Ned Flanders wrote:Gee, I have no idea...
Yet more support for Donald's theory of conservative dementia.
Huckleby wrote:Obamacare is going to take about 5 years to really get implemented and become accepted. We're trying to nudge a super tanker in a new direction, as the standard metaphor goes.
Sandi wrote:I hope the people in New York are not holding their breath.
There are two ways to improve an insurance market that has been wrecked the way New York’s was. The first is to eliminate the market distortions that caused the problem in the first place; for example, by eliminating age-based community rating, so that young people can buy insurance whose price is more closely related to their actual health-care consumption, instead of being asked to pay thousands of dollars more for insurance they don’t need.
The other approach is to do what Obamacare does: to impose an individual mandate that dragoons the healthy into subsidizing the sick, and to subsidize the cost of the inflated health premiums for some low-income individuals, so at least they can afford coverage.
The lowest-paid employees who qualify for ACA coverage (as opposed to Medicaid) earn about $11,500 per year. They would be subject to an initial penalty of $115 and a maximum penalty of $695. We currently estimate that their share of health insurance premiums will be $1,091.55 per year—again, well in excess of any potential penalty. So, in the first year, our employees' insurance costs likely will be four to 10 times more than the ACA's penalty on the uninsured.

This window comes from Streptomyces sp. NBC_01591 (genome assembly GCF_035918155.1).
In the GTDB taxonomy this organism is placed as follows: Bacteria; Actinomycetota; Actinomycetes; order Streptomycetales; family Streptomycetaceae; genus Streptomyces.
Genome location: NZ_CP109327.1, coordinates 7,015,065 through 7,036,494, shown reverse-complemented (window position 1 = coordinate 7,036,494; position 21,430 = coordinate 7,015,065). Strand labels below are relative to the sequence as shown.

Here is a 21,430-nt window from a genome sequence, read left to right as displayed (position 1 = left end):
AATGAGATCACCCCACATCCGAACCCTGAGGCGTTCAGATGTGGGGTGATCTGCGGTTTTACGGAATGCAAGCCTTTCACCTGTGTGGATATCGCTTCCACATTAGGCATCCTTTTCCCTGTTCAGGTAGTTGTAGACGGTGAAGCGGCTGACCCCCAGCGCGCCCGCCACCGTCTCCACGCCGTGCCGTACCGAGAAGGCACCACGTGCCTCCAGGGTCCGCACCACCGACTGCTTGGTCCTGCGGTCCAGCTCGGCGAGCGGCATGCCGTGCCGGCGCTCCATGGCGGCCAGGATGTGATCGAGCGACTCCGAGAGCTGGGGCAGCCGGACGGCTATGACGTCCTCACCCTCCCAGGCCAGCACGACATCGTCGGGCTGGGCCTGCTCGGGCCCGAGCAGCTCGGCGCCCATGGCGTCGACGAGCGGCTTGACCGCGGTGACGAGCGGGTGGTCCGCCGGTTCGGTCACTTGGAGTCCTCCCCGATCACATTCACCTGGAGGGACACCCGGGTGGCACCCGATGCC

This is why I am concerned that the ACA could actually cause the number of our covered employees to decrease, particularly in the first year. The penalty for declining coverage will be low compared with the cost of coverage; and employees will know that if they happen to get sick, they can get insurance after that. So the economically rational decision for young people, like our crew employees, is to pay the penalty and forego the insurance. Despite what the government may believe, our employees are smart enough to figure this out.
For insurers, it's simple math: Premiums collected must exceed claims paid. If too few young healthy people enroll, insurers will raise premiums on those who do. This could result in a spiral of rising premiums—causing more healthy people to drop coverage, driving premiums even higher.
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